top of page
  • growandglow02

Prioritize Your Protein

Updated: Jan 3

As a species, we humans are deeply domesticated.

The lack of nutritionally dense foods, increase in processed foods, lack of sleep, low grade inflammation as well as sedentary lifestyle is literally killing us.


We’re also seeing a lack of quality protein in our diet, mainly due to the abundance of processed foods taking over our diets. Low protein means loss of muscle mass, which is directly correlated with many lifestyle disease including obesity, diabetes, cardiovascular disease and metabolic syndrome.

A huge issue with a lack of protein is cravings for processed foods. Your body will literally keep asking for more food until it get the amount of protein it needs.

Curious about how to use protein in your diet to your advantage? Read on!


How much protein should I be eating?

Current international recommendations for protein are 0.7-1.0 grams of protein per kilogram of ideal body weight per day. However, new research is showing that we need closer to 1.2-1.6 grams of protein per kilogram of body weight per day to prevent loss of muscle mass.


Plug in your numbers

(your weight in kilograms) x 1.2g = amount of protein you should eat per day. This might seem like an impossible amount of protein to consume but this is what new data is showing for prevention of muscle loss!

On average, women should consider getting between 80-120 grams of protein per day.


How do I easily track my protein intake?

Use the list below to “eyeball” your protein intake. Some people prefer using scales and apps for more precise tracking but this can be a good place to start to recognize whether you’re getting sufficient protein intake.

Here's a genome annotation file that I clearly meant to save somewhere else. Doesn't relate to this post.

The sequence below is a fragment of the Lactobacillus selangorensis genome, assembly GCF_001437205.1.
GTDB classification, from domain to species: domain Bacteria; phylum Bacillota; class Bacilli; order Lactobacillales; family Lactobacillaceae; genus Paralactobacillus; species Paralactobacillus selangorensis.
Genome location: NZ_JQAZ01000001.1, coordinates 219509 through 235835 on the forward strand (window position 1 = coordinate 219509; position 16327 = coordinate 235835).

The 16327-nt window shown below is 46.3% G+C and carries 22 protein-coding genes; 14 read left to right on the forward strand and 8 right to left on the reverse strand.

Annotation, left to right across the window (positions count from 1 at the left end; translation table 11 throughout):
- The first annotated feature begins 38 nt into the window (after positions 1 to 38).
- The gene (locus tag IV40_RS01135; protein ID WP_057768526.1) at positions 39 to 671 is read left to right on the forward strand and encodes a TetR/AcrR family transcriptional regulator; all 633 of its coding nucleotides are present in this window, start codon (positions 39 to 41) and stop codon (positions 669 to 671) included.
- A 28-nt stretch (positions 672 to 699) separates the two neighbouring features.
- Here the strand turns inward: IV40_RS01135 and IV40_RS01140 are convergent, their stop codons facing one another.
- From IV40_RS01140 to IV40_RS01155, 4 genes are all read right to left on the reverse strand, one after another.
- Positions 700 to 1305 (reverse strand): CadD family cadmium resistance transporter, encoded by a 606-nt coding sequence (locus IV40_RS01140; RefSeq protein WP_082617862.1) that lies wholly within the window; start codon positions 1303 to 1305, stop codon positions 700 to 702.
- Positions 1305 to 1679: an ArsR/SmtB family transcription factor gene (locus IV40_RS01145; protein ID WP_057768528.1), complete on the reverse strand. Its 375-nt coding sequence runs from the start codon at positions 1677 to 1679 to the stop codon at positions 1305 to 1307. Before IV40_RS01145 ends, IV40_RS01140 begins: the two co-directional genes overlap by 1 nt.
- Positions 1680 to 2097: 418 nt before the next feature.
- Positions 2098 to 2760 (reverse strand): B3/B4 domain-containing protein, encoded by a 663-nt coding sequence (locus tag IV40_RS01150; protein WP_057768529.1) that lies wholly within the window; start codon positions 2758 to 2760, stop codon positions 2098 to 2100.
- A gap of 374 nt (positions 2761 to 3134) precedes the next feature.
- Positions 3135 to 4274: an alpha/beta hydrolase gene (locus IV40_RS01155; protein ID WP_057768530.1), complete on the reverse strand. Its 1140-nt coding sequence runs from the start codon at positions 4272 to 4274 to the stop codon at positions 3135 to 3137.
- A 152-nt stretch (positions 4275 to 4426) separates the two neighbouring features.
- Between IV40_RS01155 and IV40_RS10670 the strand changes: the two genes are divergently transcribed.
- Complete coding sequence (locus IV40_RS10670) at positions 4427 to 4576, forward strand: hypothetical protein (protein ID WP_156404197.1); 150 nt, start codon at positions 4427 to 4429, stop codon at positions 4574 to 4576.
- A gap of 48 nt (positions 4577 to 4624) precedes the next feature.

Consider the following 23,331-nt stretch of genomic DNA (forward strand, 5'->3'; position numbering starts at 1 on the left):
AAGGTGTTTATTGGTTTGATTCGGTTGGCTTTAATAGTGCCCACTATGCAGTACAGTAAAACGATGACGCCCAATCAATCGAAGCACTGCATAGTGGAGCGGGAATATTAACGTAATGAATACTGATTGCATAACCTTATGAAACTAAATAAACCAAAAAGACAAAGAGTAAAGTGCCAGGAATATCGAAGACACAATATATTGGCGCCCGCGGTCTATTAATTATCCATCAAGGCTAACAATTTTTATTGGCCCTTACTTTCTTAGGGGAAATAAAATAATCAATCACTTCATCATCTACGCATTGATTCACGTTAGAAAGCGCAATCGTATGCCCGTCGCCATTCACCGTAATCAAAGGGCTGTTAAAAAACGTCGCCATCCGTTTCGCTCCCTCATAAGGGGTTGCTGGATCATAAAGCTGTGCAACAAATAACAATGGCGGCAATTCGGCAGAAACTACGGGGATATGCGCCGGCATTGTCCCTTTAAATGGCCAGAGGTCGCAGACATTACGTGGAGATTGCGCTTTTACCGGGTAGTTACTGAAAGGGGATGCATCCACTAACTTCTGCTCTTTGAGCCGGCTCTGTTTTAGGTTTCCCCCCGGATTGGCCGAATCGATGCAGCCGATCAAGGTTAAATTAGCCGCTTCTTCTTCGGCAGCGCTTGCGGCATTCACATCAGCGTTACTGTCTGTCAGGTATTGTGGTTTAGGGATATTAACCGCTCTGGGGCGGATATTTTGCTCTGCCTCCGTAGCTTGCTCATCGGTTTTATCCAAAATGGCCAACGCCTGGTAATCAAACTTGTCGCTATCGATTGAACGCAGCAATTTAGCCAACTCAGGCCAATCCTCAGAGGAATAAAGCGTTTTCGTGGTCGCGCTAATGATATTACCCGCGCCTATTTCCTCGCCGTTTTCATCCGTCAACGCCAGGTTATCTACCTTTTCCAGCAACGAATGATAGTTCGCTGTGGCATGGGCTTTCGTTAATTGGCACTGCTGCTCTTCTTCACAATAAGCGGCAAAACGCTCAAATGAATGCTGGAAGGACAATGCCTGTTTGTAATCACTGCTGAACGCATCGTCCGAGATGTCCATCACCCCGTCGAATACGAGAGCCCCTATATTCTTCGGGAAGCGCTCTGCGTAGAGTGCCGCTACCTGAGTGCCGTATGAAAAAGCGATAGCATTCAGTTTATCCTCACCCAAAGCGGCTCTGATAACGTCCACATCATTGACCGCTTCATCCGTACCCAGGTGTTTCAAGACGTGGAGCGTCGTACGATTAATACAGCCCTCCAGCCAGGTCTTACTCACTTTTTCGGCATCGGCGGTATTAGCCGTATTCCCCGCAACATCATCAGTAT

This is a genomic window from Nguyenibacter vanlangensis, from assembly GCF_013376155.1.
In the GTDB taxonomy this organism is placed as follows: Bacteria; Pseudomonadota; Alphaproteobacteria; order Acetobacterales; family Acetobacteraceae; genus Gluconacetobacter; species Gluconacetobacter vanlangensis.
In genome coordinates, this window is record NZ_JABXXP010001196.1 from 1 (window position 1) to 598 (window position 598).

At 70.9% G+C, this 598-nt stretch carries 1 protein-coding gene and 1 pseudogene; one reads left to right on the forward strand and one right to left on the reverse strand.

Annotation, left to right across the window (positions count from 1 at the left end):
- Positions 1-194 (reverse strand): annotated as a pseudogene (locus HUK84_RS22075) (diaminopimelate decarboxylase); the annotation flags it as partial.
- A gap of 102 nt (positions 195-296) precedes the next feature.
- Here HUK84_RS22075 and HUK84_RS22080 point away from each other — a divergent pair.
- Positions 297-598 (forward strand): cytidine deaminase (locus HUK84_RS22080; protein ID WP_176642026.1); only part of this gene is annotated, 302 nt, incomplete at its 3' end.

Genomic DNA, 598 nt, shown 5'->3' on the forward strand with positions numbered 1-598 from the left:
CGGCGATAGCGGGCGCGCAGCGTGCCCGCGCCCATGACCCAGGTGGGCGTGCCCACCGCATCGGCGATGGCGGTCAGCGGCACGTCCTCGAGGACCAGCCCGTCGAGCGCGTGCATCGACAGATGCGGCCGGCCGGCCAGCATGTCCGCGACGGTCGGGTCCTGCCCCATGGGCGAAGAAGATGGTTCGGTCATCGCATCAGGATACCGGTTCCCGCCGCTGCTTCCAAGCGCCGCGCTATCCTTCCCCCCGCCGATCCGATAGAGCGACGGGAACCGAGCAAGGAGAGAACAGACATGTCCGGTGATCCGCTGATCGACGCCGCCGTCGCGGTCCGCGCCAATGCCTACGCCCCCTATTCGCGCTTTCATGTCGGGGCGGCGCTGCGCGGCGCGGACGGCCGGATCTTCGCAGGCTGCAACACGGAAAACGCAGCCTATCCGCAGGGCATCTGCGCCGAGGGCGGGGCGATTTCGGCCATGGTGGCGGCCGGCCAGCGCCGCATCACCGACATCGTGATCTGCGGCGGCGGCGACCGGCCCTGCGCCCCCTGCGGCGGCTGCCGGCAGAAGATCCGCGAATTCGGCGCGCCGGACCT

2 scoops whey protein = 30g

3 oz chicken = 28g

3 oz steak = 26g

3 oz tuna = 22g

175g high protein yogurt = 19g

1/2 cup lentils = 9g

1/2 cup chickpeas = 7g

1 large egg = 6g

What type of protein should I eat?

Animal protein has been shown to be more digestible and bioavailable than plant sources. Chicken has the highest protein content per gram but beef contains several nutrients including vitamin B12, iron, and many essential amino acids. Choose good quality, grass-fed and grass-finished meats.

What's an example of a high protein meal plan?

Breakfast: 4 egg frittata with some veggies and 2 slices turkey bacon

Lunch: 3 oz tuna salad with avocado, tomato and 2 Ryvita cripbreads

Snack: 30g whey protein smoothie with frozen fruit

Dinner: 3 oz chicken breast shredded with veggies and some sweet potato


When should I eat my protein?

It’s best to eat a higher content of protein at breakfast, to help keep you satiated through the day and prevent cravings. Prioritize your protein - eat your protein first, then see if you are still hungry to eat whatever else is on your plate.


Why is Whey protein helpful?

In several studies, patients with type 2 diabetes benefited from a 10-15 gram serving of whey protein before a mixed meal up to 3x per day. Pre-meal whey protein reduces post-prandial insulin release, improves HbA1c, reduces lean tissue loss while in caloric deficit, and may reduce calories consumed in the following meal.


How can I use Whey protein to control my diabetes?

Prior to your largest meal of the day (i.e. dinner), mix 15 grams (or more) of whey protein in water and drink the mixture 15-30 minutes before eating. You can choose any flavor of protein powder that helps you be consistent with the habit. Take note of how you feel, your appetite and feelings of fullness.


If you are struggling with blood sugar imbalance, insulin resistance or diabetes or if are looking to lose fat and gain lean tissue, I am happy to guide you further! Let's chat in a 15-minute complimentary Discovery Call.

Disclaimer: All content in this blog is created and published online for informational purposes only. It is not intended to be a substitute for professional medical advice and should not be relied on as health or personal advice.



79 views0 comments

Recent Posts

See All


bottom of page